Black Nick was called Black Nick because he was black. His dad was
from Zambia and his mother from Mexborough and hed grown up as the only
black kid in Maltby. Hed brought his best friend Ferenc into the Lescar
once. Ferenc was also from Maltby, but his dad was a Hungarian refugee
whod come to Yorkshire in the 50s and worked as a miner. Ferenc was
named after Ferenc Puskas, and his dad had taught him to hate the Russians
because of 1956 and the Germans because of Berne 1954. I only met him once. He
was very quiet.
Nick could never fit in with the other black lads who drank in the Lescar. They
were first and second generation Jamaicans, all patois and hard, studied cool.
They seemed to make him feel white.
He was a gentle, kind soul. Helped me get hold of weed in dry times because of
his Rotherham contacts. Turned me on to some sounds I wouldnt normally
have checked out too. He was a big Michael Franti fan.
You always sensed he was fragile, breakable. Most of us were, but our endless
hangovers had also taught us a certain kind of rubbery resilience. Someone like
Gordon Collingwood would always get up again, he was just too bitter not to.
Nick was different. His wide brown eyes looked perpetually moist, like an
oversensitive girls, and his broad Maltby accent often quavered with
emotion. I dont think drinking wife beater helped. Ive
seen that stuff do odd things to people, worse than snakebite. Ive always
found it to have a nasty aftertaste too.
The first indication we got that Nick was breaking was when Black John gave him
a slap. Black John was called Black John not only because he too was black, but
also to distinguish him from Scouse John, who was also, confusingly,
mixed-race, and Cockney John, a West Ham fan from somewhere in Essex.
Black John was one of the Jamaicans. A big one-eyed man who was often loud and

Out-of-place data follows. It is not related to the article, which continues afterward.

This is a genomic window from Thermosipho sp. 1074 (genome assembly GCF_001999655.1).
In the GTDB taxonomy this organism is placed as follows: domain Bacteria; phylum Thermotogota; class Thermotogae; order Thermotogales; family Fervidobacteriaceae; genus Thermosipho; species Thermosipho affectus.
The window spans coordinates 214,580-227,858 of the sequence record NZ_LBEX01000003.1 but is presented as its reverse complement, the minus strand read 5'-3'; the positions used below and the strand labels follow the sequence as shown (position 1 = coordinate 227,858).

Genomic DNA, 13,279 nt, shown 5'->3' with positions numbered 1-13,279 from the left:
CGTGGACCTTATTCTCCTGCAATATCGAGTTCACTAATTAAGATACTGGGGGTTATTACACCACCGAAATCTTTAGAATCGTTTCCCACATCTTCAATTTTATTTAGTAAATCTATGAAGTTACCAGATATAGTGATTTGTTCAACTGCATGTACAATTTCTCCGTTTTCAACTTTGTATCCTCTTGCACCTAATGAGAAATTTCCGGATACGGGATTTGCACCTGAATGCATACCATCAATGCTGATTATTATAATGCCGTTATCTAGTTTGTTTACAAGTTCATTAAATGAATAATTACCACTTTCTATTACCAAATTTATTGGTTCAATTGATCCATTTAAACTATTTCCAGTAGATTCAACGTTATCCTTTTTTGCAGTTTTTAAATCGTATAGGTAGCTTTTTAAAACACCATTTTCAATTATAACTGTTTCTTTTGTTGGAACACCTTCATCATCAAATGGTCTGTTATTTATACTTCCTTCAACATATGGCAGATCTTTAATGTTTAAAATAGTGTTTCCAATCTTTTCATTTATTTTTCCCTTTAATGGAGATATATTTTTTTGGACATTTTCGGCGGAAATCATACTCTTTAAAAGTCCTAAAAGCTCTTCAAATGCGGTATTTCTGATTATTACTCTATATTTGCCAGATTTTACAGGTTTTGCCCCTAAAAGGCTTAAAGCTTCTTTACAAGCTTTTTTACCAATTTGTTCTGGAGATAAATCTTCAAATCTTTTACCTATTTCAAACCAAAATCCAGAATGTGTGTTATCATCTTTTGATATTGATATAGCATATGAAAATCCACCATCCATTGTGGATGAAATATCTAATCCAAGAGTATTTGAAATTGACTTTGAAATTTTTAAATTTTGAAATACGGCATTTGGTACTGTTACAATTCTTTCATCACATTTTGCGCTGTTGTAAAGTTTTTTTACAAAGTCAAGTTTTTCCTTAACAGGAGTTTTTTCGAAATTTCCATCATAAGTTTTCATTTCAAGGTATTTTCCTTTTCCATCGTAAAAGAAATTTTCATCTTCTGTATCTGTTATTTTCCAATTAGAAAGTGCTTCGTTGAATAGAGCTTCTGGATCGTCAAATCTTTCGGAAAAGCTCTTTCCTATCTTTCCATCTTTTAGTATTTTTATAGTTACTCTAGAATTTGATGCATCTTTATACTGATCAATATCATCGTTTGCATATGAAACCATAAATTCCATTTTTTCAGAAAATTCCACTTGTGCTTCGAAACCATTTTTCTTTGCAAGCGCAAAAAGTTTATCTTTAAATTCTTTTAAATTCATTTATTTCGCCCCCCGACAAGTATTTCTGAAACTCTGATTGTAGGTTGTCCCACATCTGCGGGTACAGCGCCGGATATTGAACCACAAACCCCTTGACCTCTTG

drunk and lecherous. He drank in the Tap Room, where that kind of behaviour was
expected and encouraged. In his more sober moments he brought his two teenaged
daughters in for their tea, and then stood and played on the bandit and drank
Stella whilst they ate. Id occasionally helped with questions on the quiz
machine, so he used to nod to me with relative friendliness.
One afternoon, John had come bursting through the door between the Tap Room and
the Lounge and stormed over to where Nick was sitting with a pleasant couple
from Millhouses whom he knew. He hadnt realised John was there until a
meaty palm had connected with the back of his head and knocked him from his
stool. Hed recovered himself onto his hands and knees and shook his head.
John had pointed down at him and declaimed, Dont you ever talk to
my fucking daughters again! and then turned and battered his way back
into the Tap Room.
Nick had stood and run out the pub to his home just down Sharrowvale Road with
the gait of a crying child escaping from a playground mishap.
It had gone all quiet and awkward in the Lounge. Sylvia, the landlady, had
explained to me that the previous day Nick had come in and walked over to where
Johns daughters were sitting waiting for their father to return from the
toilet and asked them why they were wearing his trousers. Hed asked them
three times, and when theyd shaken their heads and laughed perplexedly,
hed told Sylvia that he couldnt find his new trousers and left
slowly and sadly.
The last time wed seen him hed come in with a plastic carrier bag
of stuff hed bought in some hippy shop. Id bought him a Stella and
hed carefully placed three items from his bag on the bar: a small, wax
Buddha candle, a purple and blue Paisley pattern scarf and a bag of various
coloured crystals. Gordon and I looked at each other and frowned and
I did ask if he was still living in his house down the road. He said that he
wasnt. Hed spent the last week in The Unit because hed run
through some bushes in Wincobank and sprayed paint at some skinheads. This was
because the sun had been jumping in his head again, he explained. I nodded and
smiled and hed drunk half his Stella in one. Do you think it would
alright if I lit a joss stick? hed asked. I was talking him out of
it gently when Sylvia had come over and in a mothers voice reminded him
he was barred. Gordon and I helped him put his things back in his bag and
tenderly held his arms to guide him out the side door. As hed walked away
across the car park towards Mad Caspars launderette hed turned once
and waved and then disappeared beyond the corner.
We never saw him again, and even though we said we were sad we werent. We
were just relieved.